NASA

Saturn's moon sparks 'Death Star' comparisons

Saturn's moon Tethys (NASA/JPL-Caltech/Space Science Institute).

Saturn's moon Tethys (NASA/JPL-Caltech/Space Science Institute).

This week NASA released an image of Saturn’s icy moon Tethys. The ‘Twitterverse’ responded by comparing the heavenly body to the Death Star from “Star Wars”.

The moon is one of many satellites orbiting the ringed gas giant.  According to NASA, the image was taken late last year by the Cassini spacecraft. The probe has been traveling the solar system for nearly 20 years.

Scott Edgington, the deputy project scientist for the Cassini mission to Saturn, says it’s unlikely George Lucas found the inspiration to create the Death Star after the likeness of Tethys.

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“We first saw that moon up close and personal with the Voyager flybys,” he told FoxNews. “Those took place well after the release of the Star Wars movie.”

He added that he wasn’t surprised people found the likeness nostalgic. Edgington himself watched "Star Wars" and other Sci-Fi movies during his childhood. His interest in science fiction inspired him to become a scientist.  

“It invoked thoughts of my childhood,” Edgington said when asked about the Tethys’ comparison to the Death Star. “Because obviously you see that and you go ‘wow, here’s this moon which looks like something from a movie that I grew up with’.”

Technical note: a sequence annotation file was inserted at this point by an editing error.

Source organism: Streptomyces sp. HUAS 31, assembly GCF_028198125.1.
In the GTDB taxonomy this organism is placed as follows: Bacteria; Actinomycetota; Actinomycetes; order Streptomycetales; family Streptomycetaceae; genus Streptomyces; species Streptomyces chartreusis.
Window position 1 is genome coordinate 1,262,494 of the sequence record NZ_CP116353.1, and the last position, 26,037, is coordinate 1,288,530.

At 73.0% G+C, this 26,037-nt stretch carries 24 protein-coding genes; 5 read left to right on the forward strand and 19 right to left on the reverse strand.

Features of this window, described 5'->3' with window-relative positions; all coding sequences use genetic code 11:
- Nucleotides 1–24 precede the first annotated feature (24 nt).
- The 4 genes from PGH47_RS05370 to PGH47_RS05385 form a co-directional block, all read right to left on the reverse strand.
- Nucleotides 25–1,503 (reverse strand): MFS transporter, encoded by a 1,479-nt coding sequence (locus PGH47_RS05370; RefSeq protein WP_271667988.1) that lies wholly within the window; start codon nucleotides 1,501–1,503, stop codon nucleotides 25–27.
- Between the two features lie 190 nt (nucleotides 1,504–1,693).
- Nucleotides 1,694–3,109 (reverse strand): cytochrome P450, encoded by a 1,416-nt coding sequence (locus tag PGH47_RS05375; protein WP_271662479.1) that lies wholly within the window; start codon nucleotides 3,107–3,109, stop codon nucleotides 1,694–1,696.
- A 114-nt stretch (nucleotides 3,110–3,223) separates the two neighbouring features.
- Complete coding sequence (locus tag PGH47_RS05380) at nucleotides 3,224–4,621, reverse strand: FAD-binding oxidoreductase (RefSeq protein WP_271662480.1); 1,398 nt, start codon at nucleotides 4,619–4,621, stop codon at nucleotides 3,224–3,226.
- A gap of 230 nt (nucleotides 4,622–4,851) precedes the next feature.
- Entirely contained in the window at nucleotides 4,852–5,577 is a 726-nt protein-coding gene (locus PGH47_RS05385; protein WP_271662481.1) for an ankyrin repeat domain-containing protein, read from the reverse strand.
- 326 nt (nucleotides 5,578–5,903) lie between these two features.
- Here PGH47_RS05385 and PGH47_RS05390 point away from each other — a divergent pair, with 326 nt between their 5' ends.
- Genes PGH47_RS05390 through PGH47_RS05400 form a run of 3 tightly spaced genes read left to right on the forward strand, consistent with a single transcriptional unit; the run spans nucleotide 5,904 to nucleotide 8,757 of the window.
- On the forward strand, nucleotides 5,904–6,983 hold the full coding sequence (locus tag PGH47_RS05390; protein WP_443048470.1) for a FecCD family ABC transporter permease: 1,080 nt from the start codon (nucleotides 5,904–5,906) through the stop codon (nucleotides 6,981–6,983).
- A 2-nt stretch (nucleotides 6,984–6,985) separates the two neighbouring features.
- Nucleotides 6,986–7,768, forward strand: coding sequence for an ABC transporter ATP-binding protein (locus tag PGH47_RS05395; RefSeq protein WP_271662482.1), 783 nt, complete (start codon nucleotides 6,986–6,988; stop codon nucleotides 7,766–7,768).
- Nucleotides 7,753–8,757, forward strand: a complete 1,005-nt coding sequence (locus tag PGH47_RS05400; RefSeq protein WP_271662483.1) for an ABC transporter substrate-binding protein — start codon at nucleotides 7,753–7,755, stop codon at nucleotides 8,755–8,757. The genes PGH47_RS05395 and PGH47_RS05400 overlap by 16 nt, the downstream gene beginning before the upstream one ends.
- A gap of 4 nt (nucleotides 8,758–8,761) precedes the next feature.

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Edgington says the crater seen on the surface of the moon was created by an impact. The surface of Tethys is covered with many other craters, he explained, but the Odysseus crater stands out.

After traveling for nearly 20 years in space, the Cassini spacecraft is winding down its mission. Edgington says a planned descent into the atmosphere of Saturn will take place later this year after a series of orbits around the gas giant.

“In April we’ll begin our last phase of the mission,” he told Fox News. “[We’ll] have literally 22 orbits that will take the spacecraft in between the planet and the rings.”

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He added that spacecraft like Cassini have expanded our understanding of the solar system and the search for life outside of Earth. He remains inspired by images of planets and moons beamed back from outer space.

But when asked the million-dollar question, “Death Star or eyeball?” here’s how he responded.  “I think it looks like a Death Star,” Edgington said with a laugh. 

Willie James Inman is a Fox News multimedia reporter based in Jackson, Mississippi. Follow him on twitter: @WillieJames